There is an African saying that "If the lion does not tell his story, the hunter will." It doesn't take long as an estate, trust and elder financial abuse litigator for Los Angeles clients to see that estate wrongdoers peddle similar stories to justify their actions. And, if these fanciful stories are not challenged the stories won't be refuted. So how do estate or trust asset hunters engaged in wrongdoing tell their stories? They usually sound something like this:
"My sister couldn't give a hoot about our dad. Our mom died over ten years ago and I've been the one to take care of dad for the last five years. It's lucky that I don't have a job, because if I did I wouldn't have been able to help him. He wanted me to live with him and his mind was clear as a bell. He might forget something once in a while, but I can tell you that he knew what he wanted. He didn't want to talk to my sister, so I cut her off from the phone, and whenever she did see him, I stayed with him so she wouldn't upset him or take his money. Dad wanted me to stay in the house and to have money to live on. So we put his money in joint accounts for us because he trusted me that I would take care of the bills. He gave me the house, and he didn't want my sister or her delinquent kids to have anything. My sister wouldn't even visit him or drive the 300 miles from San Jose to LA to be with him."
OK - does this story sound at all familiar? I hear lots of stories, so I must say I've heard different versions of this one dozens of times.
Now if the lion doesn't tell her story, the hunter's story of care and heroics will prevail. And the results of the hunter's story - the sister is cut out of the will or trust and the brother takes everything.
We represent the lion far more than the hunter. And what is the lion's common story?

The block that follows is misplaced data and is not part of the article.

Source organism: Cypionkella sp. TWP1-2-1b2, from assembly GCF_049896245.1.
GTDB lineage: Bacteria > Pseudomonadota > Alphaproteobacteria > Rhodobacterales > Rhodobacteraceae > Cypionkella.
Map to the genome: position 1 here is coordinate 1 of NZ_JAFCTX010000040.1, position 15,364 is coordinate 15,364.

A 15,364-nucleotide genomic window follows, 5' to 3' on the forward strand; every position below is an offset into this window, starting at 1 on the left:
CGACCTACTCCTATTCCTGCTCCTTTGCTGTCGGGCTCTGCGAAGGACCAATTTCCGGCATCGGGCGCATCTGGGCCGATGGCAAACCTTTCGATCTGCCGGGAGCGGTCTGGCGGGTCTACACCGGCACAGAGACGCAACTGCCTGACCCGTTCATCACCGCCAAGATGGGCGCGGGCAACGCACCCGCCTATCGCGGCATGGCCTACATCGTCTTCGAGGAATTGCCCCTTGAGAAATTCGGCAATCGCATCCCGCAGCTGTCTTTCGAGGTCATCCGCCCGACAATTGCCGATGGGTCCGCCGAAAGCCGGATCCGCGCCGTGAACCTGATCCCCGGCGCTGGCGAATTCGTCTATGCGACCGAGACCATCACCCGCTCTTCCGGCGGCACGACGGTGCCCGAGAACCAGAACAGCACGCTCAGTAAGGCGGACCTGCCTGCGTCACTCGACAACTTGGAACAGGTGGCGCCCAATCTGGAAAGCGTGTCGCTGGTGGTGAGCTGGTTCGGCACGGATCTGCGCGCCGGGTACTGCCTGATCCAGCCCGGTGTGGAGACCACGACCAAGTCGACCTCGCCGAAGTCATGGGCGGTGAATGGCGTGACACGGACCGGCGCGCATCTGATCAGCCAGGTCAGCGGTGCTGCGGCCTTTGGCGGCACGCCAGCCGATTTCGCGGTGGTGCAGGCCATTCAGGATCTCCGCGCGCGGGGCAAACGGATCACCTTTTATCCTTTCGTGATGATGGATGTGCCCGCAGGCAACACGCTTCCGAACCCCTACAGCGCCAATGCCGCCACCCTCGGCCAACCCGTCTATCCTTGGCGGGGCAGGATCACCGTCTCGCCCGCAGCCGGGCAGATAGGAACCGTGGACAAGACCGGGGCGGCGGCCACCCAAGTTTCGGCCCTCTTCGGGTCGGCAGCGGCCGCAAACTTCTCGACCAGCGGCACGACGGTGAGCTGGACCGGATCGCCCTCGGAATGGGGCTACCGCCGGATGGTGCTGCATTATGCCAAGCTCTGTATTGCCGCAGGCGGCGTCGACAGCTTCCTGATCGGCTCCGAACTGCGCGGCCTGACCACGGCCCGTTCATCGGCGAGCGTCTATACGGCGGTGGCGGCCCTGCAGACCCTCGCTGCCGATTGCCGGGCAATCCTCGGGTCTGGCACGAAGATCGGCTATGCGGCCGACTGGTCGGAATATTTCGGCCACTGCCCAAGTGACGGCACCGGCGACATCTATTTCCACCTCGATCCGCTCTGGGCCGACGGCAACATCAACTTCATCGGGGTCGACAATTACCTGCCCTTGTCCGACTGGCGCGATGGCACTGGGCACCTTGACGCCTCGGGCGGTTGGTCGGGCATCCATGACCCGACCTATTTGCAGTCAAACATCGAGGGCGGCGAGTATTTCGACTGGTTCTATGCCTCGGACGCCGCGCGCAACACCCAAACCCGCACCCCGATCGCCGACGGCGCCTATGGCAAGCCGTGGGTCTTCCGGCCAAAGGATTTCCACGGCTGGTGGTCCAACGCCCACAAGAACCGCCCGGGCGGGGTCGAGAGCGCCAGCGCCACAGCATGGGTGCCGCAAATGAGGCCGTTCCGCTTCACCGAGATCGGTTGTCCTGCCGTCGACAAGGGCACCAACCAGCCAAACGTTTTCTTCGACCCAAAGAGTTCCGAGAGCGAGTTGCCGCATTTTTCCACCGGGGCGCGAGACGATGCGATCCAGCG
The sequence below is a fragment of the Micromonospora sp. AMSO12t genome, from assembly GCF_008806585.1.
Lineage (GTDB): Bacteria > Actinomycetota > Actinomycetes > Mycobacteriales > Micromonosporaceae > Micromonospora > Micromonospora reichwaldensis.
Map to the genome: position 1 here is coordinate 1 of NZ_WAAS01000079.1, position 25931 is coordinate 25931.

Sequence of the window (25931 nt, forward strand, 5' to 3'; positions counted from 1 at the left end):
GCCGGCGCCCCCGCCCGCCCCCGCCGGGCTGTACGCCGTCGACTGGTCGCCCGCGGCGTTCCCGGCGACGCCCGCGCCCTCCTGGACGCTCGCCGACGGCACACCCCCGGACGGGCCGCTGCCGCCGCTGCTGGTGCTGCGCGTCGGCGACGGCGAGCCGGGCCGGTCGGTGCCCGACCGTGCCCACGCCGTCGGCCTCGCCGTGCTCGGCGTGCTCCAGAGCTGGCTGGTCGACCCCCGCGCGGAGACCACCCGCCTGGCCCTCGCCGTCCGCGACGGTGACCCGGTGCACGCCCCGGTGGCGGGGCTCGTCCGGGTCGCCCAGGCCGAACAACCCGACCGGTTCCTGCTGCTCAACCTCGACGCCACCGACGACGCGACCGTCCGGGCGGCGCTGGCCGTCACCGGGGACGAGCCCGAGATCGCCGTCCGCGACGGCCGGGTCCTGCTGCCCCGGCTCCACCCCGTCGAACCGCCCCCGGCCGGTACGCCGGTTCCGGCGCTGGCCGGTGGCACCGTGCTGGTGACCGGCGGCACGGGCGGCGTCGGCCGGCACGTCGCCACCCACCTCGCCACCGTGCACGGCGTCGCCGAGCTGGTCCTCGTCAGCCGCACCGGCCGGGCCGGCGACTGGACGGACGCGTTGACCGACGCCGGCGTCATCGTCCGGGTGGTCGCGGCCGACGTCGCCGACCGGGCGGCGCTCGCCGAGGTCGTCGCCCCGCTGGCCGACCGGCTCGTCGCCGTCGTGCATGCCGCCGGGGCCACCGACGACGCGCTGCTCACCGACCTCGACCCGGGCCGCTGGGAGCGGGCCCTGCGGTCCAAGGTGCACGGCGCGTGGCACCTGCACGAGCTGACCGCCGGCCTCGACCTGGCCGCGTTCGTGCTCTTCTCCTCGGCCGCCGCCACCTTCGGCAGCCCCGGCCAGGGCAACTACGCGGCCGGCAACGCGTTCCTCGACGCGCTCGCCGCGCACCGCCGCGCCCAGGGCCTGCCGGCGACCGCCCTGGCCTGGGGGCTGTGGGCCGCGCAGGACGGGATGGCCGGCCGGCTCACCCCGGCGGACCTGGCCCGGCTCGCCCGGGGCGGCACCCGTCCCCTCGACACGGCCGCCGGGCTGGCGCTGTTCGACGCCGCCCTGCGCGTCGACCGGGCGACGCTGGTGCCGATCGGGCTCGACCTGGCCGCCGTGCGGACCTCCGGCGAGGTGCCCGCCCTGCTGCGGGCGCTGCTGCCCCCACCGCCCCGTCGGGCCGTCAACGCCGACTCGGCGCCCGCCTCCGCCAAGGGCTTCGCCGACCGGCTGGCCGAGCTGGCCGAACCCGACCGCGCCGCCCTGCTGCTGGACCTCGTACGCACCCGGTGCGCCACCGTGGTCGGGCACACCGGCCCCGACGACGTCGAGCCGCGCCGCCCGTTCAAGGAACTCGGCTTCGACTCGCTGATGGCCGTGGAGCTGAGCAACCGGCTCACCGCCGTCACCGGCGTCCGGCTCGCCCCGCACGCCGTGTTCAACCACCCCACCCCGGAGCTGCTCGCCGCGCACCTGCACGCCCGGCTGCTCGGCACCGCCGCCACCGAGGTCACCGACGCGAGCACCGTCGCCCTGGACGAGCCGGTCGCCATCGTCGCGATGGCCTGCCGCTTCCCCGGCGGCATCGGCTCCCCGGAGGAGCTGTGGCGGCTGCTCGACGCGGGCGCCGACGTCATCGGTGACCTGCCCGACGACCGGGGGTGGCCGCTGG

"My brother hasn't worked in 20 years. I live in San Jose with my three children. We moved to San Jose over 20 years ago because of my husband's job. My parents continued to live in LA. We regularly visited my parents, and I spoke with my mom and my dad at least three or so days a week by telephone. When my mom died, I asked my dad to come live with us. He was so lonely, and I knew that we could care for him. He thought about it, but he didn't want to leave his home and friends in LA. He also felt responsible for my brother. My brother is an alcoholic, and my dad and my mom when she was alive had to bail him out of many problems. My dad began to get dementia about five years ago. He couldn't remember some simple things like the names of my children or the street names around his house. When I visited him, he would sometimes think that I was his sister or a neighbor. We were able to visit him about 2 or 3 times a year over the last five years. A couple of years ago I found that whenever I tried to call my dad, my brother picked up the phone and said that my dad was sleeping. This later evolved into my brother telling me that my dad didn't want to talk with me. I drove down to LA and was able to meet with my dad a few times over the last year, but my brother wouldn't leave the room, and he said in front of my dad that my dad didn't want to give me any money. I wasn't there to ask for money. We do fine.
A few weeks ago, I got a call from my dad's neighbor expressing condolences over my dad's death. I didn't even know that dad died. This call came 3 days after my dad's death. I called my brother and he said that he was too busy to call me. My brother planned the funeral - I was in shock - and I wasn't even mentioned in dad's obituary. My brother is driving a new car, just returned from a trip to Las Vegas, and he won't let me into the house to secure some of our family mementos. I just got a copy of a trust that was prepared two months ago, and I've been cut out of the will and trust - everything goes to my brother. I know that my dad hasn't been able to drive for nearly five years, and he is nearly blind. I'm wondering how he ever made this trust."
Now we're back to reality. Sister calls Hackard Law, and we're engaged to fight the will and trust on undue influence grounds and to file a civil complaint against brother seeking a jury trial and damages for elder financial abuse.
The lion's story will be told, and we'll help to tell it.
Hackard Law represents clients in California's major urban areas in estate, trust and elder financial abuse litigation. So whether you are in Los Angeles, San Jose, Alameda, or Sacramento and have a will, trust, probate, or elder financial abuse case and want to talk about it, give us a call us at (313) 357-5200. We want you to tell your story.